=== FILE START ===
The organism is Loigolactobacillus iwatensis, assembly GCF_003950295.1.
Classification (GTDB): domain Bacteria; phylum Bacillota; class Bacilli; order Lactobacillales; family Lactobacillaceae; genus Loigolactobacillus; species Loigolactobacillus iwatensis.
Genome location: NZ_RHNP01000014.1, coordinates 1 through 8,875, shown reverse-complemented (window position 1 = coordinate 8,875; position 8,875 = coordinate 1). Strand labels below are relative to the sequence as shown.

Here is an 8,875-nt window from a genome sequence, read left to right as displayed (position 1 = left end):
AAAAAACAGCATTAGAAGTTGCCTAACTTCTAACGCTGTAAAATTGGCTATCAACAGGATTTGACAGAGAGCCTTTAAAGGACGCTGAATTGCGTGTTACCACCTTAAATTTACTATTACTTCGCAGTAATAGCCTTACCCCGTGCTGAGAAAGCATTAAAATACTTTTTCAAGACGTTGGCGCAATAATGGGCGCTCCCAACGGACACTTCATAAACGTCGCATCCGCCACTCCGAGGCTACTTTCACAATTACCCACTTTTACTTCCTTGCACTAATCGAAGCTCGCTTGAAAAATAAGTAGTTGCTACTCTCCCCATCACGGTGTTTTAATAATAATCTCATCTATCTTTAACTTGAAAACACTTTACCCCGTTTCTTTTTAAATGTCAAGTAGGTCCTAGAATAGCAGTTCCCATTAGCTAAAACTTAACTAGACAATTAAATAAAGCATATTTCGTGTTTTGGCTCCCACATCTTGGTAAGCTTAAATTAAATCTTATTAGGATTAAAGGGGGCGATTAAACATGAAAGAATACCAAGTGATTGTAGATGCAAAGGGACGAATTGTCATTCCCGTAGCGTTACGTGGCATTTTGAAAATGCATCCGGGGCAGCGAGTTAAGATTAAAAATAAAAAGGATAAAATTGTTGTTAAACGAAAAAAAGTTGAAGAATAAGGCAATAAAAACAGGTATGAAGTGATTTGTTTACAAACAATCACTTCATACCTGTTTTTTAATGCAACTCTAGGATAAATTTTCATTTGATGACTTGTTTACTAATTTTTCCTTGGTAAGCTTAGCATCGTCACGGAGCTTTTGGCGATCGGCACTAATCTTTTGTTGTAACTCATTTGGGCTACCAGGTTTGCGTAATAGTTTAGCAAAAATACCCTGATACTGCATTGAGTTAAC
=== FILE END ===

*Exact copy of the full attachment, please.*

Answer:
The organism is Loigolactobacillus iwatensis, assembly GCF_003950295.1.
Classification (GTDB): domain Bacteria; phylum Bacillota; class Bacilli; order Lactobacillales; family Lactobacillaceae; genus Loigolactobacillus; species Loigolactobacillus iwatensis.
Genome location: NZ_RHNP01000014.1, coordinates 1 through 8,875, shown reverse-complemented (window position 1 = coordinate 8,875; position 8,875 = coordinate 1). Strand labels below are relative to the sequence as shown.

Here is an 8,875-nt window from a genome sequence, read left to right as displayed (position 1 = left end):
AAAAAACAGCATTAGAAGTTGCCTAACTTCTAACGCTGTAAAATTGGCTATCAACAGGATTTGACAGAGAGCCTTTAAAGGACGCTGAATTGCGTGTTACCACCTTAAATTTACTATTACTTCGCAGTAATAGCCTTACCCCGTGCTGAGAAAGCATTAAAATACTTTTTCAAGACGTTGGCGCAATAATGGGCGCTCCCAACGGACACTTCATAAACGTCGCATCCGCCACTCCGAGGCTACTTTCACAATTACCCACTTTTACTTCCTTGCACTAATCGAAGCTCGCTTGAAAAATAAGTAGTTGCTACTCTCCCCATCACGGTGTTTTAATAATAATCTCATCTATCTTTAACTTGAAAACACTTTACCCCGTTTCTTTTTAAATGTCAAGTAGGTCCTAGAATAGCAGTTCCCATTAGCTAAAACTTAACTAGACAATTAAATAAAGCATATTTCGTGTTTTGGCTCCCACATCTTGGTAAGCTTAAATTAAATCTTATTAGGATTAAAGGGGGCGATTAAACATGAAAGAATACCAAGTGATTGTAGATGCAAAGGGACGAATTGTCATTCCCGTAGCGTTACGTGGCATTTTGAAAATGCATCCGGGGCAGCGAGTTAAGATTAAAAATAAAAAGGATAAAATTGTTGTTAAACGAAAAAAAGTTGAAGAATAAGGCAATAAAAACAGGTATGAAGTGATTTGTTTACAAACAATCACTTCATACCTGTTTTTTAATGCAACTCTAGGATAAATTTTCATTTGATGACTTGTTTACTAATTTTTCCTTGGTAAGCTTAGCATCGTCACGGAGCTTTTGGCGATCGGCACTAATCTTTTGTTGTAACTCATTTGGGCTACCAGGTTTGCGTAATAGTTTAGCAAAAATACCCTGATACTGCATTGAGTTAAC